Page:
Ethan A. Huff
May 8, 2012
When it comes to freedom of food choice, the U.S. Food and Drug Administration (FDA) considers Americans to be too stupid to make their own dietary choices. But when pharmaceuticals are involved, the FDA apparently thinks individuals should be able to completely self-medicate themselves without a prescription, having recently proposed new guidelines that would make it easier than ever for patients to access high-risk prescription drugs without even having to see a doctor.
The Washington Times reports that a new four-page proposal made by the FDA suggests that cholesterol (statins), diabetes, and asthma drugs, among others, be made available over-the-counter (OTC) to patients without a prescription. And what is the reason for this? According to the agency, too many patients are not getting their prescriptions filled, and many would-be patients are not going in to receive the treatments that their medical overlords feel they should be receiving.
The drug industry, in other words, is losing profits because many patients simply are not participating in the health care system as we know it. So to help boost participation, the drug industry’s gatekeeper, the FDA, is working on behalf of Big Pharma to make prescription drugs as easy to access as a candy bar or a pack of gum, even though prescription drugs are typically extremely high-risk and come with severe side effects.
“The FDA has not offered any evidence establishing that it is safe, or patient outcomes are improved, when patients with hypertension, [high cholesterol], asthma or migraine headaches self-diagnose and manage these (or other) serious chronic medical conditions on their own,” said Dr. Sandra Fryhofer, who testified on behalf of the American Medical Association (AMA) at an FDA-held public hearing recently.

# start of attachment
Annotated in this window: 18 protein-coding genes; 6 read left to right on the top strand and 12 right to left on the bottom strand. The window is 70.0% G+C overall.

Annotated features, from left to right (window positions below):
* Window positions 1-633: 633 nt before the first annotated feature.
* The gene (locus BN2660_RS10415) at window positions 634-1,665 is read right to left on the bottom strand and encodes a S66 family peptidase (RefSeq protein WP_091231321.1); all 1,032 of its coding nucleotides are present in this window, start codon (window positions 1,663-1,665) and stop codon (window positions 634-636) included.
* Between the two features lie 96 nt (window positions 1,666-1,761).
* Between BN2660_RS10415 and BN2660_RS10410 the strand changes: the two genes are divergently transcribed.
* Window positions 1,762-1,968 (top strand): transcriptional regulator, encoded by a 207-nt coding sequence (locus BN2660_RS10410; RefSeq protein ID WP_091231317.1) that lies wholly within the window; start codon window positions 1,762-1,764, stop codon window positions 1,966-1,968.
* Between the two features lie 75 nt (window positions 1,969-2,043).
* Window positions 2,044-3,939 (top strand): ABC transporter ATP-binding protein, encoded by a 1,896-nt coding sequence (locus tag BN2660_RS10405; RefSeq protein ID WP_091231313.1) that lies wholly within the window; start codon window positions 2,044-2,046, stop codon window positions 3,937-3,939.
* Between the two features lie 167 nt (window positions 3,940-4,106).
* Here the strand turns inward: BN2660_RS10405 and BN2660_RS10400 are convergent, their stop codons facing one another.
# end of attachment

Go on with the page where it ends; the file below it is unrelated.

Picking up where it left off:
But this has not stopped the FDA, Big Pharma, and various pharmacist groups from arguing that there are somehow too many barriers to patients accessing deadly pharmaceuticals. The FDA’s proposal, in fact, explicitly views having to see a doctor before being allowed access to prescription drugs an “unnecessary hindrance,” according to Sarah Kliff from the Washington Post.
Both sides fighting for the same goal – to maximize prescription drug use
Meanwhile, both sides of the debate appear to be concerned about one thing, and one thing only — getting as many people as possible to take their prescription drugs. Peter Carmel from the AMA, for instance, told the Washington Post that he is concerned patients will not take their prescription drugs unless they first see a doctor, while the other side says having to see a doctor deters too many patients from accessing prescription drugs.
In either case, the medical-industrial complex is primarily concerned with drug company profits rather than patient safety. And the FDA, which is also busy aggressively harassing and tyrannizing family farmers selling raw milk to willing customers (http://www.naturalnews.com/033280_FDA_raids_timeline.html), is an active co-conspirator in this drug industry scam to basically deregulate prescription drugs to boost industry profits.
You can view the FDA proposal, entitled Using Innovative Technologies and Other Conditions of Safe Use To Expand Which Drug Products Can Be Considered Nonprescription (Docket No. FDA-2012-N-0171), here: